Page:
Law Office of Daniel E. Forrest, P.A.

The short answer is yes - life does get better after divorce.

It's no secret that the end of a marriage is a significant stressor in life. Divorce rates up there with imprisonment and death as one of the most stressful experiences, as per the Holmes and Rahe Stress Scale ... in fact, divorce is number two on the list.

"The more stressful the divorce," according to Psychology Today, "the more likely it is that illness will follow." That's a great reason to minimize conflict as much as possible as your divorce proceeds, as well as in finding a divorce lawyer at the outset who knows how to manage conflict. Effective conflict management can save time and money - and prevent or reduce stress.

You are not a failure

So you're stressed ... you're worried ... and you're anxious. It's perfectly natural. And it's perfectly natural to face negative thoughts about yourself and your family - that you've failed in marriage, that you've let down your children, that you've broken promises. People facing bankruptcy because of financial calamity often feel much the same, as though they've failed.

But that couldn't be further from the truth.

Getting divorced? You're not alone

Here's where the well-worn statistic comes into play: Roughly half of marriages end in divorce. Depending on the source, you might see a higher or lower number, but the story remains the same - a significant percentage of couples who at one time said, "Till death do us part," have decided that death won't be the deciding factor.

And often there are very legitimate reasons why.

Fundamentally, marriage is partnership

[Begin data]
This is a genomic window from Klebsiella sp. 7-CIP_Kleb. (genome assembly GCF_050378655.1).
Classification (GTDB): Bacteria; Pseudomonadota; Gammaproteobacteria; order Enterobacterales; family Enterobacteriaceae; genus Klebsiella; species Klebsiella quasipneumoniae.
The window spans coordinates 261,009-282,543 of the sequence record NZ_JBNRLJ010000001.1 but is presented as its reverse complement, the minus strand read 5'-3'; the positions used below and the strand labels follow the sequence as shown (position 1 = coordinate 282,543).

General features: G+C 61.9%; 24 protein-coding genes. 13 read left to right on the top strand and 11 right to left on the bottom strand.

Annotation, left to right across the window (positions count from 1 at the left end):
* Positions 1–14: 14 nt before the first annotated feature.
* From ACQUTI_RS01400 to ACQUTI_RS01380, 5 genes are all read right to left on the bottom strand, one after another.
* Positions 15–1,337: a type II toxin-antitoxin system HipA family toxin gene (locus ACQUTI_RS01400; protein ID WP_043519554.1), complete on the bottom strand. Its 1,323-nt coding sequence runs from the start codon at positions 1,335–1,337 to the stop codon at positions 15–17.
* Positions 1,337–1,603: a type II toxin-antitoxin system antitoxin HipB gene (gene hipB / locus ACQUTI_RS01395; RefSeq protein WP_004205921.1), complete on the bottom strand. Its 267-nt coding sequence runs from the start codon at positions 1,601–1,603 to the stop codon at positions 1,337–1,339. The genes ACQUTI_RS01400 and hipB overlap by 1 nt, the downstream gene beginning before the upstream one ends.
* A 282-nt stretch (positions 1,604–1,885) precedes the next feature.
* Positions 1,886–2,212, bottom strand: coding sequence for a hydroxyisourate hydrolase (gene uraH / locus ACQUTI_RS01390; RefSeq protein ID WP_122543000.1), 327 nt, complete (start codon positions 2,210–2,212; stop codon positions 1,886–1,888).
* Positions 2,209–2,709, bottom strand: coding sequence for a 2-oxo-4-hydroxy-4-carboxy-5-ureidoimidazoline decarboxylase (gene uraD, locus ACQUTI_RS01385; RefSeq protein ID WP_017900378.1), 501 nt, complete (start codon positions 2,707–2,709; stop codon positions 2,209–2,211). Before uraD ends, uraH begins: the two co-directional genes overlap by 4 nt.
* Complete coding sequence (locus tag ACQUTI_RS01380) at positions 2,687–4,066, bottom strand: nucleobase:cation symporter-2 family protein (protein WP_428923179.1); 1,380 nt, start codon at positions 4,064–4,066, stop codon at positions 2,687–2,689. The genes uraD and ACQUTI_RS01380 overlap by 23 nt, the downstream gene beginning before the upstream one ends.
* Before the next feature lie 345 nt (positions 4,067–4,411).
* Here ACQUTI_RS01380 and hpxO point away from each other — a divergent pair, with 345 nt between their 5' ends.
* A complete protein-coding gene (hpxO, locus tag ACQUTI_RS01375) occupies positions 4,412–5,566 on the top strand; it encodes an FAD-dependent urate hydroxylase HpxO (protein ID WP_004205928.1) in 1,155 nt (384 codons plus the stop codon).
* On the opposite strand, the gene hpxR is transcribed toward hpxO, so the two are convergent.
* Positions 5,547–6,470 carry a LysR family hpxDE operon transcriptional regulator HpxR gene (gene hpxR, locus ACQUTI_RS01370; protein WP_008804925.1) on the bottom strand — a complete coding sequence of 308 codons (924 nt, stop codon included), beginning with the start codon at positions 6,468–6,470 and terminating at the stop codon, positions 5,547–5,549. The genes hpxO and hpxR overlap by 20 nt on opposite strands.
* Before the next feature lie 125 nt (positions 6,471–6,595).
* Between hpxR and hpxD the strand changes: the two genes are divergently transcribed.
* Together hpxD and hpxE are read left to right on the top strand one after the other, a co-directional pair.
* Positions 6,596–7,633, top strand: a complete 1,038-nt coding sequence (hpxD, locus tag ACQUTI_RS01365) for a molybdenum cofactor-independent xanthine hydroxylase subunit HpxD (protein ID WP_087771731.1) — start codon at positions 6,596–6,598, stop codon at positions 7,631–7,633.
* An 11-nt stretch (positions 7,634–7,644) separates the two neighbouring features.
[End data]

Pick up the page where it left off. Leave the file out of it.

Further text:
It takes two to tango, as they say. If your partner decides not to honor the agreement, there's only so much you can do. (Often, it's in one's best interests not to try to control the situation, which can introduce stress and conflict.) If your spouse reneges, or you both renege, your partnership is in serious danger.

And you can "renege" in myriad ways:

  • Has there been domestic violence or emotional abuse?
  • Do you blame each other for mismanaging household finances?
  • Are there opposing viewpoints on having and/or raising children?
  • Has one of you lost your job?
  • Have you suffered a serious, life-changing injury in an accident?
  • Are you grieving from the death of a family member?

Note that many of these issues (especially the last three) often reside firmly outside your control. But any of these might stress your marriage and lead to divorce.

On the other hand...

If you've suffered from physical abuse, or from otherwise "walking on eggshells" around your spouse, divorce is often the end of it. If you argued about finances during the marriage, the months and years after divorce is your chance to take full ownership, and handle finances your way. And if you want to maintain a good relationship with your children, in many cases, there's nothing stopping you.

In other words, life might look bleak now, but it's temporary. Life does get better after divorce.

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